Wetting and Roughness: Part 2

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Wetting and Roughness: Part 2

Authors: David Quere

Annu. Rev. Mater. Res. 2008. 38:71–99

Soft matter keywords

microtextures, superhydrophobicity, wicking, slip

By Alex Epstein

Abstract from the original paper

We discuss in this review how the roughness of a solid impacts its wettability. We see in particular that both the apparent contact angle and the contact angle hysteresis can be dramatically affected by the presence of roughness. Owing to the development of refined methods for setting very well-controlled micro- or nanotextures on a solid, these effects are being exploited to induce novel wetting properties, such as spontaneous filmification, superhydrophobicity, superoleophobicity, and interfacial slip, that could not be achieved without roughness.

In Part 2, we look at the sections Microtextured Solids and Hemiwicking 

Soft matters

During the past decade, the use of microtextured solids and more recently nanotexturing has been popular to induce surface wetting properties that cannot otherwise be obtained. Roughness of the surface changes the unique Young angle to a range of possible angles and generates an apparent angle in the surface plane that is different from the local angle at the contact line.

Quere asserts that three factors are responsible for the sudden resurgence of interest in this area.

1. Late 1990s research from the Kao Corporation showing large contact angles of liquids 
on fluorinated rough surfaces.  Note that this was similar to results reported in the 1940s.

2. Papers by Neinhuis and Barthlott in Germany reporting the variety of surface features 
found on hydrophobic plants, such as the lotus.  Animal studies followed.

3. Developments in micro/nanofabrication techniques that allowed more sophisticated designs 
to be studied, as inspired by (1) and (2).

Briefly, the Kao experiment plotted relation of the apparent contact angle <math>\theta^{*}</math> of various liquids on a rough fluorinated surface against the expected Young angle of each liquid on a flat fluorinated surface. The S-shaped curve, seen in Figure 5, describes the amplifying effect of roughness on hydrophilicity and hydrophobicity. The first, steeper slope on the right side follows Wenzel's roughness closely. The second, smaller slope is the superhydrophilic regime, in which Wenzel breaks down because hemiwicking of surrounding surface cavities (as considered below) leads to the droplet sitting on both solid and liquid.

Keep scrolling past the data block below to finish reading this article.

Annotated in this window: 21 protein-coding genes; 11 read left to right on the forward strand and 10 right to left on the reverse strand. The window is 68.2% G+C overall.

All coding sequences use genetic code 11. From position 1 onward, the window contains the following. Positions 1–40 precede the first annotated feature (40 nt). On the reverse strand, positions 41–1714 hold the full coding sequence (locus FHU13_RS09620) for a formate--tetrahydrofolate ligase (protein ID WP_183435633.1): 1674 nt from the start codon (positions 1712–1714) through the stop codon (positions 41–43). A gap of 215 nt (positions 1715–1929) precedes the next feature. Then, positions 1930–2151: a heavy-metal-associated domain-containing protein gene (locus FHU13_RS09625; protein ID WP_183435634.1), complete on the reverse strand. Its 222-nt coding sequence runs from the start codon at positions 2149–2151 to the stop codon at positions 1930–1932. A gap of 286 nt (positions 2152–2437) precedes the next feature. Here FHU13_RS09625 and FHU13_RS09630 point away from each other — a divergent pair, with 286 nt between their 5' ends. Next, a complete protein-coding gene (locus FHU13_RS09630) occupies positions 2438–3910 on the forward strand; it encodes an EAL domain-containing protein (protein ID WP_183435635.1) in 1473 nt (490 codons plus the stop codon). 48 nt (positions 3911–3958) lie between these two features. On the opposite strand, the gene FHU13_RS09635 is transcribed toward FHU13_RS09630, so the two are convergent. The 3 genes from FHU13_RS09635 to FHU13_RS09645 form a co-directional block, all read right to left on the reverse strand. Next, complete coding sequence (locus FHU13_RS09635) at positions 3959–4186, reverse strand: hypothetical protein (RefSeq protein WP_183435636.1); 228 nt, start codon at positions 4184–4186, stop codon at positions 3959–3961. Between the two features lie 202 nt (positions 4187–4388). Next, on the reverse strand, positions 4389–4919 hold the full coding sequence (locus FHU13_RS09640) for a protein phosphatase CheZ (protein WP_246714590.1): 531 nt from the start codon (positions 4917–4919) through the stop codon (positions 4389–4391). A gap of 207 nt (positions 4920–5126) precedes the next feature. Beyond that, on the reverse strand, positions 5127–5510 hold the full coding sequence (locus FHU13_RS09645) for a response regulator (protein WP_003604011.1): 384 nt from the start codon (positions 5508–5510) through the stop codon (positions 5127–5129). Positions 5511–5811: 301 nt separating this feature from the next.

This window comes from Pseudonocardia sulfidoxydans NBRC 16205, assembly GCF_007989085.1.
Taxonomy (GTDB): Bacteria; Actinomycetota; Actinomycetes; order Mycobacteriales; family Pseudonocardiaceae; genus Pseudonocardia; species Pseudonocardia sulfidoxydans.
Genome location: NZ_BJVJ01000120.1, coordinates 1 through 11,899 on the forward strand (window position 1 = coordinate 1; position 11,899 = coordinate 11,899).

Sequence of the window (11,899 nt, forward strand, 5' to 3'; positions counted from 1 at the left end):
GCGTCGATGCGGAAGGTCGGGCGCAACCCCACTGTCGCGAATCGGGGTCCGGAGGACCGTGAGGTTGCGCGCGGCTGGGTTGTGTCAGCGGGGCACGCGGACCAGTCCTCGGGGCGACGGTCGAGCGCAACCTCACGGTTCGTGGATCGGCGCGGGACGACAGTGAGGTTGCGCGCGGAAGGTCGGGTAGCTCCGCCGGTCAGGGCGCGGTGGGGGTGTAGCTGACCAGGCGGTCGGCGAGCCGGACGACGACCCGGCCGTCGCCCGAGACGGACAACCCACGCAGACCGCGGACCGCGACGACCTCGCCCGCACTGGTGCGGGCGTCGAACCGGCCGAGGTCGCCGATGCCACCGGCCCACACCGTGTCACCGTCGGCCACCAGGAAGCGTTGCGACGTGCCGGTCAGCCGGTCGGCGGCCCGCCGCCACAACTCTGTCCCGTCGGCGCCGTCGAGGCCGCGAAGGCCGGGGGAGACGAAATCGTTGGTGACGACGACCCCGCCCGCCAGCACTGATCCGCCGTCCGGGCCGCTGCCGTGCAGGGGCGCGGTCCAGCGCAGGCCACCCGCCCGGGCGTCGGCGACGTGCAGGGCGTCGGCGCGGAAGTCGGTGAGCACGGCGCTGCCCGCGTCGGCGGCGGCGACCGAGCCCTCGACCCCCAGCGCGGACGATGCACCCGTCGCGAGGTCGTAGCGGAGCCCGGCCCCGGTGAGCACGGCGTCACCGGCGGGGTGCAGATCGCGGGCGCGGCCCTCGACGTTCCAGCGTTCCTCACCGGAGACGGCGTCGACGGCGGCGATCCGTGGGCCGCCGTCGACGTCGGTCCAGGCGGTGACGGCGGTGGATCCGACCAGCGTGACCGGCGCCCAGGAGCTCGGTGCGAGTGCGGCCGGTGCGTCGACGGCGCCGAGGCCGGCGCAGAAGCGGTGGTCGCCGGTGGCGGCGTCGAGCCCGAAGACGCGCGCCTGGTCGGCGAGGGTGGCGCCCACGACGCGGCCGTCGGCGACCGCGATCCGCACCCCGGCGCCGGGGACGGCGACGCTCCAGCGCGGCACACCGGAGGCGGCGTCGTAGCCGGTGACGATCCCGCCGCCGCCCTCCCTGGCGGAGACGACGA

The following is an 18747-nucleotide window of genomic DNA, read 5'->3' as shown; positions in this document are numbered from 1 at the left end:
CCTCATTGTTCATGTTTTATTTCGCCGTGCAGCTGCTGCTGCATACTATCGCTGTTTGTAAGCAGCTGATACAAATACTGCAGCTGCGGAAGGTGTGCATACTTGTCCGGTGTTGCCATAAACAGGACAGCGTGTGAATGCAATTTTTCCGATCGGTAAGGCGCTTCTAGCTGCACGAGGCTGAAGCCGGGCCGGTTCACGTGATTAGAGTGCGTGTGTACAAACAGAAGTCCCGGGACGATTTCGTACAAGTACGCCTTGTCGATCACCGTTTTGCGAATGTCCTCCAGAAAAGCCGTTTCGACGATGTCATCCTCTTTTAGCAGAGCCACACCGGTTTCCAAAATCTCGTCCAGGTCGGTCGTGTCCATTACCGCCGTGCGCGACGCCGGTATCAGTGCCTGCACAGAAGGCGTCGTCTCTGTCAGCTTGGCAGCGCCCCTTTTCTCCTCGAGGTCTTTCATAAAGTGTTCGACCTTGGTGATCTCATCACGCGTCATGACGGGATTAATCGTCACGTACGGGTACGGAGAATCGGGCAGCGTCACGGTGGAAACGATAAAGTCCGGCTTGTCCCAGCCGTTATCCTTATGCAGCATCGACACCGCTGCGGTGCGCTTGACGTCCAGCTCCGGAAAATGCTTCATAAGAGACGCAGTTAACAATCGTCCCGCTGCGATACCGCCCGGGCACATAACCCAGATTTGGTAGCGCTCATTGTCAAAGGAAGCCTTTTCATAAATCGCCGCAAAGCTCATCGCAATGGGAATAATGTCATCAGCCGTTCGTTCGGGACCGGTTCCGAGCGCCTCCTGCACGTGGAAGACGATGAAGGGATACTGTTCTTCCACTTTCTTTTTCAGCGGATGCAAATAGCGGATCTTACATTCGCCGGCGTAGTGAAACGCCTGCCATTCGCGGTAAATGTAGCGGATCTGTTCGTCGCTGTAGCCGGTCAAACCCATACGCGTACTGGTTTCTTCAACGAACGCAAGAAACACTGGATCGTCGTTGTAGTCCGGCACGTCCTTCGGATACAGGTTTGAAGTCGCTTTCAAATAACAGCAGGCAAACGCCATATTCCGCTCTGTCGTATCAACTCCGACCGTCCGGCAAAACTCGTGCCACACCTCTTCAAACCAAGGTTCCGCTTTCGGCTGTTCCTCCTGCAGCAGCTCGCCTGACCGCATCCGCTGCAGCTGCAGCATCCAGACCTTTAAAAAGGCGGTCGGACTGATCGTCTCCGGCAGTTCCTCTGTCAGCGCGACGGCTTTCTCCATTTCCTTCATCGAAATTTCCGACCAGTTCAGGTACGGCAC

Fig. 5

Micro/Nanotexture Inspirations from Nature

As early as AD 77, Pliny the Elder reported the beading of water drops on woolly plant leaves, the first reported observation of superhydrophobicity. Truly systematic studies of natural microtextures, however, have only happened in the last decade.

Plant leaves often features bumps on the scale of 10-50 <math>\mu</math>m, and some, including the now famous lotus, also have a finer 100 nm scale of features (Fig. 6b). The fractal geometry appears to contribute to the superhydrophobicity and self-cleaning ability of the leaf. The mechanism of the fractal surface is debated still, but phenomenologically it provides both a high contact angle and a low hysteresis. Thus drops on the leaves have very high mobility and roll off with ease. Remarkably, the rice leaf has an anisotropic arrangement of papillae that direct the flow of water along preferred directions. Other noteworthy example of superhydrophobic surfaces in nature are the feathers of pigeons and ducks; cicada, butterflies; and the leg setae of water striders in Fig. 6c that rest on trapped air (c.f., Leidenfrost effect) as they travel on water. Mosquitoes' eyes are completely drying due to a pattern of 100 nm bumps (Fig. 6d).

Fig. 6

Trying to Synthesize

Quere notes that we can make a superhydrophobic surface by a very crude technique in the garage: take a piece of glass to a sooty flame, and the dark soot coating will provide microroughness and plenty of carbon to repel water. Obviously most of today's research uses sophisticated techniques to create surface patterns.


Quere introduces the term "hemiwicking" to describe an imbibition phenomena in rough surfaces that is similar but different from classical wicking. As a liquid film progresses through surface micro/nanostructures such as those shown in Figure 7, at least one additional side is exposed to air. Thus, we have another liquid-air interface. This is different from the Wenzel model, in which the cavities of the surface are filled as though they are capillary tubes while areas not under the drop remain dry.

Fig. 7

The simplest example of a hemiwicking microtexture is a groove of width w and depth <math>\delta</math>, shown in Figure 8. Such grooves can be exploited, as in the rice leaf, to achieve directional wetting.

Fig. 8

Hemiwicking will occur if the solid is wetting (<math>\gamma_{SL} < \gamma_{SA}</math>) and if this energy change overcomes the additional liquid-vapor interface formed on top. This liquid-vapor interface will be flat to minimize area, so the surface energy change is:

<math>dE\ =  (\gamma_{SL} - \gamma_{SA})(2\delta + w )\ dx + \gamma_{LA}\ w\ dx</math>

The Young equation gives that the liquid progression is favorable (dE < 0) if <math>\theta , \theta_c</math>, where

<math>cos\ \theta_c = \frac{w}{2\delta + w}</math>